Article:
The greenfield 'production technology laboratory' would develop manufacturing processes capable of making cars in well under the best Japanese times of 12 hours.
The Spanish project is thought to resemble closely what Mr Lopez had been negotiating when he was head of world purchasing for General Motors. Mr Lopez confirmed yesterday that it was disappointment at GM's refusal to support his plans for a 'dream lean- production factory' in the Basque country that was one of the main reasons that prompted his sudden departure in March for Volkswagen.
But Mr Lopez dismissed a threat by GM - which is already in several legal disputes with VW concerning Mr Lopez's departure - that it would block the building of any such plant by VW. 'We live in a free continent, where anyone can build a new plant if he wants to,' said Mr Lopez.
No decision had yet been taken on the location, but Mr Lopez confirmed that Volkswagen, through its subsidiary Seat, was negotiating with a group of Spanish investors who propose to build a full production plant for VW in Mr Lopez's home town of Amorebieta in the Basque country.
The 16,000 people in the unemployment-stricken town of Amorebieta, 12 miles east of Bilbao, were hopeful yesterday. One official said that 'for us it would be like winning the lottery'. But despite press conferences in Hanover and Madrid, Mr Lopez was short on hard facts. 'Maybe he'll swing it, maybe he won't. Maybe he's just planning to go into politics,' said one out- of-work electrician in Amorebieta.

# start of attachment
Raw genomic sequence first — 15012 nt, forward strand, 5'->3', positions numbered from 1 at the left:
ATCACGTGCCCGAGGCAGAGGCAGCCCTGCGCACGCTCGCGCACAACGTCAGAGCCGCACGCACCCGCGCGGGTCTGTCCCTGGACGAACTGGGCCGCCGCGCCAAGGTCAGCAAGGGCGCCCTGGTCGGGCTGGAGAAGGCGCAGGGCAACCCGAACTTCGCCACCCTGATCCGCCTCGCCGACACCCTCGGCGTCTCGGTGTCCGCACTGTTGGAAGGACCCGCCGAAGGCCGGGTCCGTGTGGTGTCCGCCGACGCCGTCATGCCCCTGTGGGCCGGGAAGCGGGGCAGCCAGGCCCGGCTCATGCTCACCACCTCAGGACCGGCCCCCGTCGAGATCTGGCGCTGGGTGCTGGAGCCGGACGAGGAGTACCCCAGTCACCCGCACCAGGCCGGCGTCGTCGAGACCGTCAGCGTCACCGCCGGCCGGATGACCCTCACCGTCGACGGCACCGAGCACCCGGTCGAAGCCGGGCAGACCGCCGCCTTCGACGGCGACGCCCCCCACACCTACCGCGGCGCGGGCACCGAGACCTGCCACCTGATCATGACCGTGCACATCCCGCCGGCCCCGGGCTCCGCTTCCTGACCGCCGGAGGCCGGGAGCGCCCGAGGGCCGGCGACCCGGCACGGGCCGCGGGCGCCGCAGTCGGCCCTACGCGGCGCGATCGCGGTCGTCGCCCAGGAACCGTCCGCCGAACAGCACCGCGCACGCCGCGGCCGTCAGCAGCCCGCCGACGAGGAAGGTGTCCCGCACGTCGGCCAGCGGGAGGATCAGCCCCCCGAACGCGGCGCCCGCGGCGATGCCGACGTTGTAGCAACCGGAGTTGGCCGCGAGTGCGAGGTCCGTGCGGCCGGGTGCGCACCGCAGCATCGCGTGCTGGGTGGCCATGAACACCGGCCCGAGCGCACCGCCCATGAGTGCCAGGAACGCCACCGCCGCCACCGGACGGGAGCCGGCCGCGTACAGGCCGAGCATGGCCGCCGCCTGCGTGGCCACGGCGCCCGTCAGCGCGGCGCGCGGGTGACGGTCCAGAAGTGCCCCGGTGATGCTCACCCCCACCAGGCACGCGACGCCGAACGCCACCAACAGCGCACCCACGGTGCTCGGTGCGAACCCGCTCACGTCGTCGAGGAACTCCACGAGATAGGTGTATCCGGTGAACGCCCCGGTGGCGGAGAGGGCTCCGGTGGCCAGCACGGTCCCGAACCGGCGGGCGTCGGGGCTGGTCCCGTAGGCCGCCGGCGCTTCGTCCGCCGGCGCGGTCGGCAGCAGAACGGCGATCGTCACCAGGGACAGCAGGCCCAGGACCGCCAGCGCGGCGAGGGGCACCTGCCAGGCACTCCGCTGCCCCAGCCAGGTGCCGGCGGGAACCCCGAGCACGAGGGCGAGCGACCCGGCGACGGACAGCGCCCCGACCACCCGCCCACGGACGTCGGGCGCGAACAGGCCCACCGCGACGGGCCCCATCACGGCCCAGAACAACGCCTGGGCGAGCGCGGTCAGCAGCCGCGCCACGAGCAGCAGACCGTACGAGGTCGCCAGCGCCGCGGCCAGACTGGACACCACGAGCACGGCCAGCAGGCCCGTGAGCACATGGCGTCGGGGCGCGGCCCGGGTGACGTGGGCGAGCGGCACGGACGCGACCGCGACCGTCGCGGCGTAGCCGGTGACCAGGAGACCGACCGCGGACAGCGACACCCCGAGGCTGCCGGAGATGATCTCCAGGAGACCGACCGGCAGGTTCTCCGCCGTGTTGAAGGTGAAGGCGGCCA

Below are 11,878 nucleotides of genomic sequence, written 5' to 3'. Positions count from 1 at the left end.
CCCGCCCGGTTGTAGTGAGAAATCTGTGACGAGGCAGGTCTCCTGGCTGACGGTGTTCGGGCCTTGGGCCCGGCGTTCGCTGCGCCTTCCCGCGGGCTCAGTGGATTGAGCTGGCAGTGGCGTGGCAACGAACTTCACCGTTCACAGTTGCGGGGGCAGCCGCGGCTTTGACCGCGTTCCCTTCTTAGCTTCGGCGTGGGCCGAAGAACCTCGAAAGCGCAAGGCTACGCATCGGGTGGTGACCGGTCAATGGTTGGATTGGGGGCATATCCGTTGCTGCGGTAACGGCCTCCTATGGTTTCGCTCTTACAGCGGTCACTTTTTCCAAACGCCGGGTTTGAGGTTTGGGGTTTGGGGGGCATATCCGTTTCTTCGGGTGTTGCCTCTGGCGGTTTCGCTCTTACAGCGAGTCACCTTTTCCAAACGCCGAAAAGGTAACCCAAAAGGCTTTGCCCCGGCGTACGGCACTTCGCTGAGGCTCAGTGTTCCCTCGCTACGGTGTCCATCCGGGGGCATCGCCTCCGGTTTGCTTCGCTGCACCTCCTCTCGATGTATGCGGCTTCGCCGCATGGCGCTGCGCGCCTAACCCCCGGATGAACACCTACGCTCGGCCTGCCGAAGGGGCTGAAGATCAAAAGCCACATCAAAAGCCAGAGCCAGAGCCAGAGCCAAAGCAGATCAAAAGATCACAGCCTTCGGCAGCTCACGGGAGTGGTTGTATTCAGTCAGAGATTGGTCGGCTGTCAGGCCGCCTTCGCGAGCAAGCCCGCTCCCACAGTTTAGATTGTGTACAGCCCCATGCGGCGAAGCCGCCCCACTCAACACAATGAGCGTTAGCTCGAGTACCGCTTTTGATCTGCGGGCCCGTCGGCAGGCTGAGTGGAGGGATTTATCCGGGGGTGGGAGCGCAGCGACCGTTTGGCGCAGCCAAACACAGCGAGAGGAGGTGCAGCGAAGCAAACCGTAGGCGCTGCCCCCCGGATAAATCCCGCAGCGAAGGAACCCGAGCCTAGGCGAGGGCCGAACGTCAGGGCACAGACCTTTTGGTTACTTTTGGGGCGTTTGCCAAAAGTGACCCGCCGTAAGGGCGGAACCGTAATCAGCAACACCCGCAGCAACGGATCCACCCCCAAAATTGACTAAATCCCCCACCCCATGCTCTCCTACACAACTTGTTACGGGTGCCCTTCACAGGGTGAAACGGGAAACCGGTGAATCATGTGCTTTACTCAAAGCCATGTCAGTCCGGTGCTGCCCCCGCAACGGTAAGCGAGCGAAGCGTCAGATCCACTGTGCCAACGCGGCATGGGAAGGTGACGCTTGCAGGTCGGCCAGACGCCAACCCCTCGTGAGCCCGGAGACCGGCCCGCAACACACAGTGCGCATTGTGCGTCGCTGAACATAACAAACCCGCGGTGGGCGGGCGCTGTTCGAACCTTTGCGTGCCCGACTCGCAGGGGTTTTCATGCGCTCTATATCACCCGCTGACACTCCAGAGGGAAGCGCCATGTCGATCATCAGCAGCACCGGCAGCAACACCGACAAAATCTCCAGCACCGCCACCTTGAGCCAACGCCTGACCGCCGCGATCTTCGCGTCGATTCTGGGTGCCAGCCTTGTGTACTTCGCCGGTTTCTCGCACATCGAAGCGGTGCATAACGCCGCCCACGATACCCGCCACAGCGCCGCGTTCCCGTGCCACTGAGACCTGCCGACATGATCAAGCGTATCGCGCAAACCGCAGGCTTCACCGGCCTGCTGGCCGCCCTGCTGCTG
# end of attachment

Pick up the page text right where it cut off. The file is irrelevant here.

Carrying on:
Although the idea of 'the world's cheapest car' is thought to be the brainchild of Mr Lopez, he is said to have been leaking the line that the 'offer' has come from a consortium of Spanish firms and banks who would build and operate the factory for the first 10 years.
The Spanish consortium, made up of Banco Bilbao Vizcaya, Banco Central Hispano-Americano, the Bilbao Bizkaia Kutxa savings bank, the Iberdrola energy group and the Mondragon co-operative, is proposing to invest DM1bn ( pounds 414m) in a plant said to have a capacity of around 200,000 cars a year. It wants Volkswagen to pay a concessionary fee for an agreed number of cars a year, and finally purchase the plant after 10 years.
Ferdinand Piech, head of VW, said recently that the company wanted to build a people's car again, at the bottom of the price scale. The only way to do this would be in a revolutionary plant on a greenfield site, said Mr Lopez. 'A start could be made as soon as Volkswagen rids itself of existing burdens.'
Fighting heavy losses and over-capacity, VW is trying to streamline its activities. The proposal by outsiders to build a plant for VW offers the company a possible way out of its difficulties. VW spokesman, Lutz Schilling, said the idea would be first to develop a revolutionary manufacturing concept in the new plant, then later on to produce a new, small car. 'This means production is unlikely to start before 1995 at the earliest,' he said.
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